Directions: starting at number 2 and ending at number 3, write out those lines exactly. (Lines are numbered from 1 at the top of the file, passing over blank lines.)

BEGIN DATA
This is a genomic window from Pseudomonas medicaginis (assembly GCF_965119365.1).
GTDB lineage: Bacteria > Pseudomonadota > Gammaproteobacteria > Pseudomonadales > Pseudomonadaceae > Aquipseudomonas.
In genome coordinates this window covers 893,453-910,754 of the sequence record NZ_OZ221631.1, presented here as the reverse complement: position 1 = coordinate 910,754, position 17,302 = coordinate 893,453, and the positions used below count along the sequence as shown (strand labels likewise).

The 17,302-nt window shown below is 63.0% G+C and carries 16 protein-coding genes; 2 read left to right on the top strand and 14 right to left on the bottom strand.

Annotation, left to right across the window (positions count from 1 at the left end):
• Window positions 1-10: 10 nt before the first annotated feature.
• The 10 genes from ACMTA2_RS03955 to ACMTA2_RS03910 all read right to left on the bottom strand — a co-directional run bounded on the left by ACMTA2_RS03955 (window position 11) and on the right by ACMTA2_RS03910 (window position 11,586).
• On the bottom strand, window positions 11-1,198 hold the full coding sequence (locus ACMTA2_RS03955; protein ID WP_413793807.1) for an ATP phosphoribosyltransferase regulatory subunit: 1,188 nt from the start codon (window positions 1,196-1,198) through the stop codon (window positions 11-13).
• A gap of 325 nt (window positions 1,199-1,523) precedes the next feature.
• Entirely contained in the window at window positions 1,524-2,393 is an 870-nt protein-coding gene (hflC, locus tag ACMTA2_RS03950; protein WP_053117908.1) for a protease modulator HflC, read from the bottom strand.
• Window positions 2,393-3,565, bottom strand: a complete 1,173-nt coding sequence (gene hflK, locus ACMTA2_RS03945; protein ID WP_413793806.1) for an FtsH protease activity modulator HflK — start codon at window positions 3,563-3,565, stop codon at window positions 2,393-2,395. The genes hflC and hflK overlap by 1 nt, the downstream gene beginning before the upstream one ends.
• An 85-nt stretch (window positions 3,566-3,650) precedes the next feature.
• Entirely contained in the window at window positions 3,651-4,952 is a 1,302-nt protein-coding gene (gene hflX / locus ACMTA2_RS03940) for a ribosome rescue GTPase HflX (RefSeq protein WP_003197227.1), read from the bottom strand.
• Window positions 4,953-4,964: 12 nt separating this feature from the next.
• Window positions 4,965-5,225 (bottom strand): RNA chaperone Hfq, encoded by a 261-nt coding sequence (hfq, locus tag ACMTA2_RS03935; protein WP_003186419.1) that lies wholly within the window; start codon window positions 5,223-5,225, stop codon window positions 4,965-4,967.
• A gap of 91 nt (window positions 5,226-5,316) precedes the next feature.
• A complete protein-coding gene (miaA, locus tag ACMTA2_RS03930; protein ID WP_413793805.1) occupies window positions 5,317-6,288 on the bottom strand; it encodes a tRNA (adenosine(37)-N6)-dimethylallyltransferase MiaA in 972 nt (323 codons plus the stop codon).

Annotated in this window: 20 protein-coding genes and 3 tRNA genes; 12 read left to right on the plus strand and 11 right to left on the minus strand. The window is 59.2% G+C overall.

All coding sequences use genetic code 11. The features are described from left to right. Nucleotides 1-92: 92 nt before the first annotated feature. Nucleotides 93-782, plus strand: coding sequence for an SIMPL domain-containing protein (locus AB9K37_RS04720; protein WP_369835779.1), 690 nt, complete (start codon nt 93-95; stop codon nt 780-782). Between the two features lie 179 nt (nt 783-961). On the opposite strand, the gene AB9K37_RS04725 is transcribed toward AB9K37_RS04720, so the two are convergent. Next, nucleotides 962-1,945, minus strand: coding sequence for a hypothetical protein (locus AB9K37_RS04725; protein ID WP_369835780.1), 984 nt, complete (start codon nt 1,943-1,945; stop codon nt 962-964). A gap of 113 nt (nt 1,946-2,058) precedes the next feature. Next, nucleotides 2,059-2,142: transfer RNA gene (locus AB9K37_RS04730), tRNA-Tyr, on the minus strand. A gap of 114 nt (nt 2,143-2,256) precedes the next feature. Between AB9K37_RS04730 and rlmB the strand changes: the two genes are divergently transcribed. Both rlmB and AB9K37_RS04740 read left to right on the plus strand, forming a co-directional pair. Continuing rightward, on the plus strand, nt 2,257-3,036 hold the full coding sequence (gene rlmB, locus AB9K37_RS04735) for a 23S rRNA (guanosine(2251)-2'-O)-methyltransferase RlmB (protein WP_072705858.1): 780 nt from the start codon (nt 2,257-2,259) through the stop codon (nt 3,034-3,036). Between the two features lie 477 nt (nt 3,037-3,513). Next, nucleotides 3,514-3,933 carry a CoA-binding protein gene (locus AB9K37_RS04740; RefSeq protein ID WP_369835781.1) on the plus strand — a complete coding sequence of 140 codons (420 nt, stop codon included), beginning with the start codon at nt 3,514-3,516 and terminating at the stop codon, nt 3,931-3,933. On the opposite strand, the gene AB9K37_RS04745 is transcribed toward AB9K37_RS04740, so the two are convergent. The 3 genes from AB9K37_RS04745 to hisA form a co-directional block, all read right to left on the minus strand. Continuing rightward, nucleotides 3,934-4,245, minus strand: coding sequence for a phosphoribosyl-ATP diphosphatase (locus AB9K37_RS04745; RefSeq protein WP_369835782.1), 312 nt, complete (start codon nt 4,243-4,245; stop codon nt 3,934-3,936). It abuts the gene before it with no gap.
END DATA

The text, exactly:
GTDB lineage: Bacteria > Pseudomonadota > Gammaproteobacteria > Pseudomonadales > Pseudomonadaceae > Aquipseudomonas.
In genome coordinates this window covers 893,453-910,754 of the sequence record NZ_OZ221631.1, presented here as the reverse complement: position 1 = coordinate 910,754, position 17,302 = coordinate 893,453, and the positions used below count along the sequence as shown (strand labels likewise).